By Nathan Killoran and Josh Izaac
Last year, we wrote about QML 1.0, our vision of the road ahead for quantum machine learning. In the months since then, we’ve been working furiously to bring that vision to fruition. Today, we can finally announce that PennyLane, our general-purpose library for quantum computing and machine learning, now integrates with PyTorch, TensorFlow, Strawberry Fields, Forest (Rigetti) and Qiskit (IBM). PennyLane is the first software in the world to bring together the best of quantum computing with the best of machine learning. Now anyone can build and train hybrid computations across CPUs, GPUs, and QPUs¹!
The links between quantum computing and machine learning go back several years. However, many of the “textbook” QML algorithms require fault-tolerant quantum computers. In the current era of noisy intermediate-scale quantum (NISQ) devices, a different set of algorithms, tools, and strategies has begun to take shape. With this in mind, it’s worthwhile to step back, present the key ideas for machine learning in the NISQ era, and survey the current state of play.
Taken most literally, ‘quantum neural networks,’ or QNNs refers to quantum circuits or algorithms which closely mimic the structure of classical neurons and neural networks, while extending and generalizing them with powerful quantum properties. We recently proposed a QNN which naturally takes advantage of photonics, and there are a number of other proposals in the literature.
However, deep learning has moved beyond the original “vanilla” neural network, with specialized architectures such as ConvNets, LSTMs, ResNets, and GANs rising to prominence. What links these different models together is not the (perhaps dated) notion of an artificial neuron, but rather a broader idea which we will call differentiable computing.
From this perspective, computation is carried out using continuous functions with known derivatives (or gradients). These functions can have adjustable parameters, and the gradients tell us how to adjust (or train) these parameters so that the functions output some desired values. Modern deep learning software libraries, like TensorFlow or PyTorch, are capable of automatic differentiation, making gradient-based optimization and training of deep networks near-effortless for the user.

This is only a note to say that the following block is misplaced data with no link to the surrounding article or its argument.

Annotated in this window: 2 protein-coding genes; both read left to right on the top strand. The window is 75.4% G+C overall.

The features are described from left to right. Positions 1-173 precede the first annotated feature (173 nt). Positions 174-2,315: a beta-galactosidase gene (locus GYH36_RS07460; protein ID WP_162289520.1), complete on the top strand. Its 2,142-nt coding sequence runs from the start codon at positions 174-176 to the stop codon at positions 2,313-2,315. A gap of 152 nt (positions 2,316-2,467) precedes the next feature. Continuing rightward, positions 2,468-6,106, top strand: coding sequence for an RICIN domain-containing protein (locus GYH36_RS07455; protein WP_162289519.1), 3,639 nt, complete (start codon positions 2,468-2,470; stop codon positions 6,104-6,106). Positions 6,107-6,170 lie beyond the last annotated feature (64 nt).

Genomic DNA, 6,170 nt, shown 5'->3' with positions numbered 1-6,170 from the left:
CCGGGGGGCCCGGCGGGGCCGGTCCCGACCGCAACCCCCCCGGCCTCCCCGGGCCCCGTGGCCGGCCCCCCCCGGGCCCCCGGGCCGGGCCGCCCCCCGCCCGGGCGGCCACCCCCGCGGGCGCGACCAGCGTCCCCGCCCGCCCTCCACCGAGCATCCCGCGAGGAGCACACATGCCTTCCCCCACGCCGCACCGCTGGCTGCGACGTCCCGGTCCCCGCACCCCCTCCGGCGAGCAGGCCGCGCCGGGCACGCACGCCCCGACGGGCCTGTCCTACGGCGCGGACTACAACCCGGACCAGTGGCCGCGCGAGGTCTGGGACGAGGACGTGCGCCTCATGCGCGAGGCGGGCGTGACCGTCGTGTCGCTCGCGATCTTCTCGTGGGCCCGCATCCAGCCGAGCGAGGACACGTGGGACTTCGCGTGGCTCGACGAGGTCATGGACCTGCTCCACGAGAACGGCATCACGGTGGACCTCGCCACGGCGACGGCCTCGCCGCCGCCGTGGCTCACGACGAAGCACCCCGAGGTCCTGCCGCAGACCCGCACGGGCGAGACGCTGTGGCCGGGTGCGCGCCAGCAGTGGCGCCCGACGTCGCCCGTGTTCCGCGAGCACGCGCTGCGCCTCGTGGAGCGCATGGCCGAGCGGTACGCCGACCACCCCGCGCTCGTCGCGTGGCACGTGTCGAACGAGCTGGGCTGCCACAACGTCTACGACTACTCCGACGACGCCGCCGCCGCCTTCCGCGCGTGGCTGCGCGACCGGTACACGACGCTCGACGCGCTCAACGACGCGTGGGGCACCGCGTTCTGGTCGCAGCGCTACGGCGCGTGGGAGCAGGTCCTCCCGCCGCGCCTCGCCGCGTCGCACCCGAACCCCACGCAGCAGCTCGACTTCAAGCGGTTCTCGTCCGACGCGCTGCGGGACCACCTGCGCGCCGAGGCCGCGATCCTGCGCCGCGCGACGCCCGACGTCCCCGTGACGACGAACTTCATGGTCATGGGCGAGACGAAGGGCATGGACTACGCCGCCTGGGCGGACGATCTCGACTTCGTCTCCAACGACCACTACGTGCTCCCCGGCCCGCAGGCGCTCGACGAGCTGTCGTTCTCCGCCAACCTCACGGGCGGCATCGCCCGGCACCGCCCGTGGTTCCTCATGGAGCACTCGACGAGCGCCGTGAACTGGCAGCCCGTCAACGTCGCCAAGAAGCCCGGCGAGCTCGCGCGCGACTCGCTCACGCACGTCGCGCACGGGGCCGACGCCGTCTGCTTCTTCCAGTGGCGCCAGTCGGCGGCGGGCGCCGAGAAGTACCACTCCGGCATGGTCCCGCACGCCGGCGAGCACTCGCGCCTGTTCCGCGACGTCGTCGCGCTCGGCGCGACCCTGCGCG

“A quantum neural network is any quantum circuit with trainable continuous parameters”.
In the NISQ era, quantum computing is increasingly — and productively — being viewed as a form of differentiable computing. After all, quantum computing is just linear algebra in very high-dimensional vector spaces², with quantum gates having the form of matrix multiplications. The parameters of these gates, associated with the strength of the gate or the length of time it is active, are analogous to the parameters of a deep learning model. With this in mind, we can extend our earlier definition. A ‘quantum neural network’ is any quantum circuit with trainable continuous parameters.
This viewpoint of quantum computation also goes by a more technical name, variational (quantum) circuits³, in the scientific literature. This is because such circuits were initially proposed for chemistry problems under the name variational quantum eigensolvers, or VQE. However, variational circuits have lately been extended more broadly into full-fledged general-purpose quantum machine learning algorithms.
Unlike the more familiar quantum algorithms due to pioneers like Shor and Grover, the variational circuits paradigm has only been established in the past few years — largely because the NISQ era forced a rethink of quantum algorithms, but also due to the increasing cross-fertilization of quantum computing from machine learning.